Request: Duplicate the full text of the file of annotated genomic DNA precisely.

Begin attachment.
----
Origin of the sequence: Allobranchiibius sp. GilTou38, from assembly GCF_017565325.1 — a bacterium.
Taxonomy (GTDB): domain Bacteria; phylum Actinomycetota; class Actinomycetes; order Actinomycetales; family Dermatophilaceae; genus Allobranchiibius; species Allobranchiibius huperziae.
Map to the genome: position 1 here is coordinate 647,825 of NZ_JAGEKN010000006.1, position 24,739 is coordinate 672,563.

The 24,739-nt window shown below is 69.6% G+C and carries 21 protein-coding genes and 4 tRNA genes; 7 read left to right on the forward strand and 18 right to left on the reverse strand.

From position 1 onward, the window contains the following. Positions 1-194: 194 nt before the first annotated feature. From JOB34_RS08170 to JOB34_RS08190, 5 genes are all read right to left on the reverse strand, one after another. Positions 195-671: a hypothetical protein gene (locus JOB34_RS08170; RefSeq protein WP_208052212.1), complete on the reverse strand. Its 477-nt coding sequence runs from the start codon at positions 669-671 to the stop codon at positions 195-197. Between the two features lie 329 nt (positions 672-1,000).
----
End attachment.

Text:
Origin of the sequence: Allobranchiibius sp. GilTou38, from assembly GCF_017565325.1 — a bacterium.
Taxonomy (GTDB): domain Bacteria; phylum Actinomycetota; class Actinomycetes; order Actinomycetales; family Dermatophilaceae; genus Allobranchiibius; species Allobranchiibius huperziae.
Map to the genome: position 1 here is coordinate 647,825 of NZ_JAGEKN010000006.1, position 24,739 is coordinate 672,563.

The 24,739-nt window shown below is 69.6% G+C and carries 21 protein-coding genes and 4 tRNA genes; 7 read left to right on the forward strand and 18 right to left on the reverse strand.

From position 1 onward, the window contains the following. Positions 1-194: 194 nt before the first annotated feature. From JOB34_RS08170 to JOB34_RS08190, 5 genes are all read right to left on the reverse strand, one after another. Positions 195-671: a hypothetical protein gene (locus JOB34_RS08170; RefSeq protein WP_208052212.1), complete on the reverse strand. Its 477-nt coding sequence runs from the start codon at positions 669-671 to the stop codon at positions 195-197. Between the two features lie 329 nt (positions 672-1,000).